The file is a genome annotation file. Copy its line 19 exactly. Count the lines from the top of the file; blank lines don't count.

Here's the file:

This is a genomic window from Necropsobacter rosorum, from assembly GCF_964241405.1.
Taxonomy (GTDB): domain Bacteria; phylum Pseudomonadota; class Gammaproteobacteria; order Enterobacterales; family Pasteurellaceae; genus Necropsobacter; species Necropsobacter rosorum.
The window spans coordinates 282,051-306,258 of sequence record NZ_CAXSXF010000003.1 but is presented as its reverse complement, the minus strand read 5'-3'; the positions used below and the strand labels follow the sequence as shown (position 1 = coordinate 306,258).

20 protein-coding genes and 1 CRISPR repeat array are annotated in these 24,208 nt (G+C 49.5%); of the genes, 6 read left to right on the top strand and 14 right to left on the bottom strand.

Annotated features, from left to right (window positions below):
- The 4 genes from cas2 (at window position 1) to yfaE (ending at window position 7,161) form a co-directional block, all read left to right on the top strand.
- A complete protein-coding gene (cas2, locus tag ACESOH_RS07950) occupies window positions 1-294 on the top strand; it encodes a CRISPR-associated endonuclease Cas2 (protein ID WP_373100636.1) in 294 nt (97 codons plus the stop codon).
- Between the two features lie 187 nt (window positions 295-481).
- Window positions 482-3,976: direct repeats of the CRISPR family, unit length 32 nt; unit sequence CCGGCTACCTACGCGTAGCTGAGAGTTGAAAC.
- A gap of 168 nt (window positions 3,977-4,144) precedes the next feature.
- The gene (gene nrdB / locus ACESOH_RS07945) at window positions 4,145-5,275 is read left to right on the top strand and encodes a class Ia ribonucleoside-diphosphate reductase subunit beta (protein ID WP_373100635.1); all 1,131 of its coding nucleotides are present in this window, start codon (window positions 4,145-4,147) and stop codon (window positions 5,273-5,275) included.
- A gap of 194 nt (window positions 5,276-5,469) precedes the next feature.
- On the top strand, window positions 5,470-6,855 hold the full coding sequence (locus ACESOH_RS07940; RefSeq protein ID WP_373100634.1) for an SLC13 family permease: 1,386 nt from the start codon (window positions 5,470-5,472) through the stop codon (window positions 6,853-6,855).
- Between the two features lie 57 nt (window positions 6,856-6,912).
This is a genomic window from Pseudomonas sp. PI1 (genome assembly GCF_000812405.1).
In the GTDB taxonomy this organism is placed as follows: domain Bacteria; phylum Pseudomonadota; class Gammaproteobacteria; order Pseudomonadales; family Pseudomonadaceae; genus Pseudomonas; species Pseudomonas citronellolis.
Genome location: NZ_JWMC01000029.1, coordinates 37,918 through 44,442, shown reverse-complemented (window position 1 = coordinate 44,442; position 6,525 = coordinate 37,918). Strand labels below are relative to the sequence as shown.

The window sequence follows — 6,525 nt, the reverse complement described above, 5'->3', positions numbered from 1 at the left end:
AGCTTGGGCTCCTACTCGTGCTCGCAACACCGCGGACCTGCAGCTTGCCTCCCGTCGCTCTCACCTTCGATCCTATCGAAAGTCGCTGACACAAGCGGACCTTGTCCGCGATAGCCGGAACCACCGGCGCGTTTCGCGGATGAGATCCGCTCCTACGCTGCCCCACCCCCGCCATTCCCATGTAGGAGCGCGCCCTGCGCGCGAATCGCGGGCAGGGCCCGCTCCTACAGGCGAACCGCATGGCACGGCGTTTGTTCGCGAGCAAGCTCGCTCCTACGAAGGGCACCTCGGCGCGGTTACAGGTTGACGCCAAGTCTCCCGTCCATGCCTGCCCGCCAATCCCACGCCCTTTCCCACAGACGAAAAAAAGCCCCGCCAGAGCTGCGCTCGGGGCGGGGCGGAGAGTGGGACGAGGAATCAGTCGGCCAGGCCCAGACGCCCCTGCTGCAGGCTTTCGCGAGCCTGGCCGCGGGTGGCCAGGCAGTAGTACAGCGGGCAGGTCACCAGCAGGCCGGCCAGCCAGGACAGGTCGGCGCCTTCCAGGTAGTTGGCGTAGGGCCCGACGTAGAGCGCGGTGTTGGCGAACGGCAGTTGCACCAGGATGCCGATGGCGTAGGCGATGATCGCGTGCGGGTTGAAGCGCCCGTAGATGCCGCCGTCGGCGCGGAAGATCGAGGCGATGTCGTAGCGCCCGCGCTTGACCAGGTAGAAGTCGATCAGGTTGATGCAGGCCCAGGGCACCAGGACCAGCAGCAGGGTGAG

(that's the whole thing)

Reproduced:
AGCTTGGGCTCCTACTCGTGCTCGCAACACCGCGGACCTGCAGCTTGCCTCCCGTCGCTCTCACCTTCGATCCTATCGAAAGTCGCTGACACAAGCGGACCTTGTCCGCGATAGCCGGAACCACCGGCGCGTTTCGCGGATGAGATCCGCTCCTACGCTGCCCCACCCCCGCCATTCCCATGTAGGAGCGCGCCCTGCGCGCGAATCGCGGGCAGGGCCCGCTCCTACAGGCGAACCGCATGGCACGGCGTTTGTTCGCGAGCAAGCTCGCTCCTACGAAGGGCACCTCGGCGCGGTTACAGGTTGACGCCAAGTCTCCCGTCCATGCCTGCCCGCCAATCCCACGCCCTTTCCCACAGACGAAAAAAAGCCCCGCCAGAGCTGCGCTCGGGGCGGGGCGGAGAGTGGGACGAGGAATCAGTCGGCCAGGCCCAGACGCCCCTGCTGCAGGCTTTCGCGAGCCTGGCCGCGGGTGGCCAGGCAGTAGTACAGCGGGCAGGTCACCAGCAGGCCGGCCAGCCAGGACAGGTCGGCGCCTTCCAGGTAGTTGGCGTAGGGCCCGACGTAGAGCGCGGTGTTGGCGAACGGCAGTTGCACCAGGATGCCGATGGCGTAGGCGATGATCGCGTGCGGGTTGAAGCGCCCGTAGATGCCGCCGTCGGCGCGGAAGATCGAGGCGATGTCGTAGCGCCCGCGCTTGACCAGGTAGAAGTCGATCAGGTTGATGCAGGCCCAGGGCACCAGGACCAGCAGCAGGGTGAG